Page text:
WFR: I feel like your work was inspired in part by weird fiction and strange tales authors like Robert Aickman and Daphne du Maurier, but also I feel that there were influences outside these traditions as well like perhaps Hardy or Dickens. What sort of influences would you point to?
AMH: Looking back on what I’ve written over the last few years, I think there is generally a weirdness to my stories although it probably swirls about in the background – more like Du Maurier than Aickman. I’d only read a little of Aickman’s work before writing The Loney and so I can’t really claim him as a direct influence, even though a few people have seen similarities. Hardy, however, is certainly an inspiration in the way that he writes about landscape and the subtleties of rural culture. He’s always seemed much more ‘modern’ to me than Dickens, less of a caricaturist and more rooted in the real world and its subtle horrors.
I think I’ve always been drawn to those writers who deal with the dark. I remember devouring James Herbert and Stephen King novels when I was a teenager and trying to write like them (I recently found an old story I’d written about a man who discovers a murderous religious cult operating from the basement of the factory where he works). Nowadays I might add Poe and Lovecraft to the list, Susan Hill, certainly, and some new discoveries like Arthur Machen.
And there are writers that have pointed me in a particular stylistic direction too – Carver, Hemingway, Chekhov, for their economy and directness. But at the heart of everything is the desire to tell a decent story, something which I’ve learnt from experience probably ought to be as free of “literary” gimmicks as possible. I’ve always liked Larkin’s approach – the way he gets down to the horror of living that lies under the everyday. In fact, I’ve often thought that the narrator of The Loney might be the narrator of a Larkin poem. I think he has that same disdain for “everyone else” and yet it’s also possible to detect a yearning to be one of them.
As place was an important element in The Loney, I read quite a lot of non-fiction about Lancashire folklore and history, but also writers such as Roger Deakin, Robert MacFarlane and Richard Mabey who write beautifully about nature and helped me to think about how I might go about rendering the landscape of the novel.
WFR: Tartarus Press seems to be a great place for The Loney–your work seems very fitting there. How did that come about and what was it like working with Tartarus?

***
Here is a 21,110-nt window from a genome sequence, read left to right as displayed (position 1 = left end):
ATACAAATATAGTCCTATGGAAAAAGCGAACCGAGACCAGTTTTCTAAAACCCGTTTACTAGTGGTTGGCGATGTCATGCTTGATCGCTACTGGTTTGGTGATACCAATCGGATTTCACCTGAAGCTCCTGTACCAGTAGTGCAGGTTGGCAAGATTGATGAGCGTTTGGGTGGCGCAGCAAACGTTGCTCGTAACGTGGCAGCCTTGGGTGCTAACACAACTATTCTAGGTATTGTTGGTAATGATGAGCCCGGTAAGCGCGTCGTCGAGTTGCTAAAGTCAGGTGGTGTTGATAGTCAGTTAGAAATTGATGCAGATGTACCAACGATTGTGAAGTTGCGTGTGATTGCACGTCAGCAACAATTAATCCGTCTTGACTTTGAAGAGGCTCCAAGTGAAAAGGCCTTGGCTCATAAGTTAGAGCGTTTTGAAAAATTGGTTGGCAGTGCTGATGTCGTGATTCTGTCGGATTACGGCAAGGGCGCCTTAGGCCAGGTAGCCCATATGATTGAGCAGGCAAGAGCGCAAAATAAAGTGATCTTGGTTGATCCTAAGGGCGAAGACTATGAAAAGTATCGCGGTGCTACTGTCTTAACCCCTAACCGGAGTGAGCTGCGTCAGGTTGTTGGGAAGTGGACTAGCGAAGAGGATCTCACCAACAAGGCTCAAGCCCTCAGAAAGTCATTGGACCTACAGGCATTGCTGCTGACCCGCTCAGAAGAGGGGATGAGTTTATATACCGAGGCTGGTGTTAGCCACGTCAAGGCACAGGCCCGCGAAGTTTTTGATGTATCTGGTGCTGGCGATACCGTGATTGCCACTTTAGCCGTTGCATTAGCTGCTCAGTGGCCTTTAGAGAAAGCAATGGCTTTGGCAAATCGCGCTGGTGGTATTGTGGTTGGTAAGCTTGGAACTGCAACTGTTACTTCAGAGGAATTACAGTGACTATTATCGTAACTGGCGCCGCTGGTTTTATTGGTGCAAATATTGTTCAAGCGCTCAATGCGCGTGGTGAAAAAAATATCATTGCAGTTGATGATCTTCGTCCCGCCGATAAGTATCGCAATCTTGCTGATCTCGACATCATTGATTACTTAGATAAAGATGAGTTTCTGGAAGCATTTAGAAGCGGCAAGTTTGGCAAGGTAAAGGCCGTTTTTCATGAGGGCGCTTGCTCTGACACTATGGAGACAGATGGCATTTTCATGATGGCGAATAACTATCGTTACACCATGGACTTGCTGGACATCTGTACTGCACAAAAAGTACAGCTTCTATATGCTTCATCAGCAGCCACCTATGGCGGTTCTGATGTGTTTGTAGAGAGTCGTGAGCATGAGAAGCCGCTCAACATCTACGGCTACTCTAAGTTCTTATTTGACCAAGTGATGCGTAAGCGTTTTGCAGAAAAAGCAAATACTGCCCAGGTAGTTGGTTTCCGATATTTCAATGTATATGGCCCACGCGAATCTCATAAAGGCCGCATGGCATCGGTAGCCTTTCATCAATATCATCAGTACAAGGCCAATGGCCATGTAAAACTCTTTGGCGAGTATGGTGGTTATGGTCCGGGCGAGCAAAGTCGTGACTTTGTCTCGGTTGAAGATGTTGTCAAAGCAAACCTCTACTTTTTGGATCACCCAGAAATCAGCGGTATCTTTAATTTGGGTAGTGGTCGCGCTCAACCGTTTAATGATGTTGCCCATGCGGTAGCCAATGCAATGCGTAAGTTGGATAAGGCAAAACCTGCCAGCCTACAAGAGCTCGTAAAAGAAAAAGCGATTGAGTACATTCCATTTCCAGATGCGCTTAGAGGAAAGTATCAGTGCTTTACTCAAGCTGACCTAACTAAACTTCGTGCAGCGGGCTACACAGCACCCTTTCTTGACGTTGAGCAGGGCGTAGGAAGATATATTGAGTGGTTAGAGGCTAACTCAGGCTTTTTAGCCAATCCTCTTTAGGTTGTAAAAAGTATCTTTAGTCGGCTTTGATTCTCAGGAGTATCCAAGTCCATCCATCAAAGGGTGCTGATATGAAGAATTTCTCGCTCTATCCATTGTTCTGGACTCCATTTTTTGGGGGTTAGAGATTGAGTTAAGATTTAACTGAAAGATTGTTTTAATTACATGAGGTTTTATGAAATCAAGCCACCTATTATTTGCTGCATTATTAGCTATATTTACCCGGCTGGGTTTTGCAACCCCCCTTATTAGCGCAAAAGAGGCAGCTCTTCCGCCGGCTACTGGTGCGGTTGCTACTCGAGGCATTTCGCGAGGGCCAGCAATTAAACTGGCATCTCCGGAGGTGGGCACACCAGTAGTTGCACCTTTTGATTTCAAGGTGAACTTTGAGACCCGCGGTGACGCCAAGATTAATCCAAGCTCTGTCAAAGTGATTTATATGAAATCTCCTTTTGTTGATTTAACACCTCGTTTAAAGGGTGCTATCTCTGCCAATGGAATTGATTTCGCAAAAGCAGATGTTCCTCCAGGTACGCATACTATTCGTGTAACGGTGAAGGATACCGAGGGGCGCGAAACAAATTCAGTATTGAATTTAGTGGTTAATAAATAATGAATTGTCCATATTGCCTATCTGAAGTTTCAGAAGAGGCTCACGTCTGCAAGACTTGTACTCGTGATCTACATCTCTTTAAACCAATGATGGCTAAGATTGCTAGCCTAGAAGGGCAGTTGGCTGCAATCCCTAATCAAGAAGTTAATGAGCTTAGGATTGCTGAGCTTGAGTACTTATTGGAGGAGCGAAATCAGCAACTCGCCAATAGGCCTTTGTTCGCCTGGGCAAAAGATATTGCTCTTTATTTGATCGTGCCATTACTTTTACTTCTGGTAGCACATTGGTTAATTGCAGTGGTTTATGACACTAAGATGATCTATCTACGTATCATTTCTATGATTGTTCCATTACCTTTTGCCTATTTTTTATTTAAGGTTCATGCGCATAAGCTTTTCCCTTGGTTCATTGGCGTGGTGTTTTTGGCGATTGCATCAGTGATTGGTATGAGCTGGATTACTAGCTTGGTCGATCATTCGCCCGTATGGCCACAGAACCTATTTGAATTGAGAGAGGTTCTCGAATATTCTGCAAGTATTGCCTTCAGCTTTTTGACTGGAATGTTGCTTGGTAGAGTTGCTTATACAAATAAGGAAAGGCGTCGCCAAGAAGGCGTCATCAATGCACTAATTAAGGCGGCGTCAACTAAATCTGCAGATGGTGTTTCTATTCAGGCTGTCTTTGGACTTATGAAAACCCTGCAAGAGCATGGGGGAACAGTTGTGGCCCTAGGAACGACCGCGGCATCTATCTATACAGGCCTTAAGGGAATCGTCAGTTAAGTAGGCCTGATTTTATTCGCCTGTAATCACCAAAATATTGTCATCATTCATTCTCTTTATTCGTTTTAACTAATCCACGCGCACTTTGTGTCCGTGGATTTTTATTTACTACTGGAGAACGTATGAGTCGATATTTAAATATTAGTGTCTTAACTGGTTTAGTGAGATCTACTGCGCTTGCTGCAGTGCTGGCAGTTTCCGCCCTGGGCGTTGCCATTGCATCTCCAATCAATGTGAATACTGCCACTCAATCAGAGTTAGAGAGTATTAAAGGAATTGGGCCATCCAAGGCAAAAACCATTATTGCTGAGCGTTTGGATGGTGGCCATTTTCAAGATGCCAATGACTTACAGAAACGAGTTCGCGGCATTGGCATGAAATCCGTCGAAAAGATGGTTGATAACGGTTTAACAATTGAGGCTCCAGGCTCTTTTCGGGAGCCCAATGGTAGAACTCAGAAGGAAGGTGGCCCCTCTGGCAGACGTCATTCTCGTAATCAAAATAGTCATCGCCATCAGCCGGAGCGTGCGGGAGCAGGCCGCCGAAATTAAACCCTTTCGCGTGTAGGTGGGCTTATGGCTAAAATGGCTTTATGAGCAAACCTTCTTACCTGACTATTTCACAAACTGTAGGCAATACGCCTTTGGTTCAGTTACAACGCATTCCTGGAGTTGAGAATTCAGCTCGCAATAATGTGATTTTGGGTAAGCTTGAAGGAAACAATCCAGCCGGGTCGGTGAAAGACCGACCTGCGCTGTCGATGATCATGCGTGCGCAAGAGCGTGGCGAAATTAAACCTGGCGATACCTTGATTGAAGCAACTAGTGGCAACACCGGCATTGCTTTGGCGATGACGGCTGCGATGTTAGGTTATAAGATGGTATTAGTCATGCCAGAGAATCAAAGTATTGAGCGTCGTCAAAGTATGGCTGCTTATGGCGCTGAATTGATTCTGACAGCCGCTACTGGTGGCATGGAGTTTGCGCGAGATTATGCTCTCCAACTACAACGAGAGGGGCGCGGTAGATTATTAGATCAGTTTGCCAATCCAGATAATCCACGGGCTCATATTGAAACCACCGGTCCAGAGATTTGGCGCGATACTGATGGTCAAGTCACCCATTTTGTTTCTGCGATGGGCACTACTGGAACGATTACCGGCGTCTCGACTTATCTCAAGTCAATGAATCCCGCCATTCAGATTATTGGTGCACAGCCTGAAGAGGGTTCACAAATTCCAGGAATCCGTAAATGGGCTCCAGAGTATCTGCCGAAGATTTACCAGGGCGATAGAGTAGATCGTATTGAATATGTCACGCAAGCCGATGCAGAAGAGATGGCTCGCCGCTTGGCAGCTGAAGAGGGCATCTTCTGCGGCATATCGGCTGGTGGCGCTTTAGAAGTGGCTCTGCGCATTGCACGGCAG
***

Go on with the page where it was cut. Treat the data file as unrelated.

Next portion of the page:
AMH: When I’d finished writing The Loney, I wasn’t altogether sure what it was. It didn’t seem like the literary fiction novels in the bookshops but then again I couldn’t readily see it in the Horror section either. I found it hard to know how to pitch it and, to be honest, I wasn’t sure if the novel was a little too mainstream for Tartarus – but it was accepted, which took me by surprise. It’s no exaggeration to say that Tartarus have made The Loney what it is through their genuine love of the novel itself and skill at marketing something which is so slippery to define. They’re a very unique publisher in that they’re interested in the physical quality and longevity of what they produce as well as its immediate reception. They have perhaps more of a long range vision than other publishers and want their contemporary novels to become future classics. It’s very flattering to think that The Loney might fall into that category.
WFR: A number of elements like the settings, the relationship between family members and the narrator, and the issues of faith and Catholicism in The Loney seemed very realistic. Your novel is a work of fiction but were parts of it autobiographical?
AMH: Very much so. I was brought up as a Roman Catholic and served as an altar boy for a number of years and so I speak from experience! Though thankfully, the priests were more like Father Bernard than Father Wilfred. I’ve always thought of Catholicism as demanding a very physical type of faith: Catholics genuflect, cross themselves, work their rosary beads, kiss the true cross, eat the flesh and drink the blood. It was that very holistic, involved sort of praise that I remembered from childhood and one that I wanted to explore in the novel as it was a type of worship that seems to hark back to an earlier age of ritual, mystery and magic, where there was a bodily connection with the “supernatural.”
I would describe myself as an atheist, but The Loney isn’t in any way anti-religious or anti-Catholic and I hope that the reader feels a degree of sympathy for the pilgrims, in fact. In the novel, I use Catholicism really to explore intellectual sacrifice, that willingness to give up the right to think freely, or in other words to take the pledge to think only within the confines of religion. I was interested in how that way of thinking squared with the world outside, which constantly changes and threatens to undermine. In the novel, Father Wilfred draws a very distinct line between Saint Jude’s and the “Other” world, as he calls it, which seems to reinforce the faith of his parishioners but actually makes it more fragile because of the pressures it places on them to find God at The Loney. A kind of desperation and self-delusion ensues as a result. And so the novel is really about that frailty, the limitations of the answers that religion provides, the emptiness behind the magic trick. But also about how the human need to believe in something is perhaps the most potent magic of all.
WFR: What do you have planned for the future? Do you plan to keep writing novels or would you like to return to short stories? Also, do you think you’ll revisit the characters and/or setting of The Loney?
AMH: I may well return to short stories at some point, but at the moment I’m enjoying writing novels and see The Loney as the first in a series of books that draw a mythology out of the landscape of the north-west of England. It’s where I grew up and where I live now and so I suppose at the same time as writing about the countryside I’m also writing about my connection to it. I think that the north of England still has its own culture, its own identity, its own folklore – all of which is bound up in the landscape.
I’ve become quite attached to the characters in The Loney but I don’t think I’ll be visiting them again. They’ve told their story.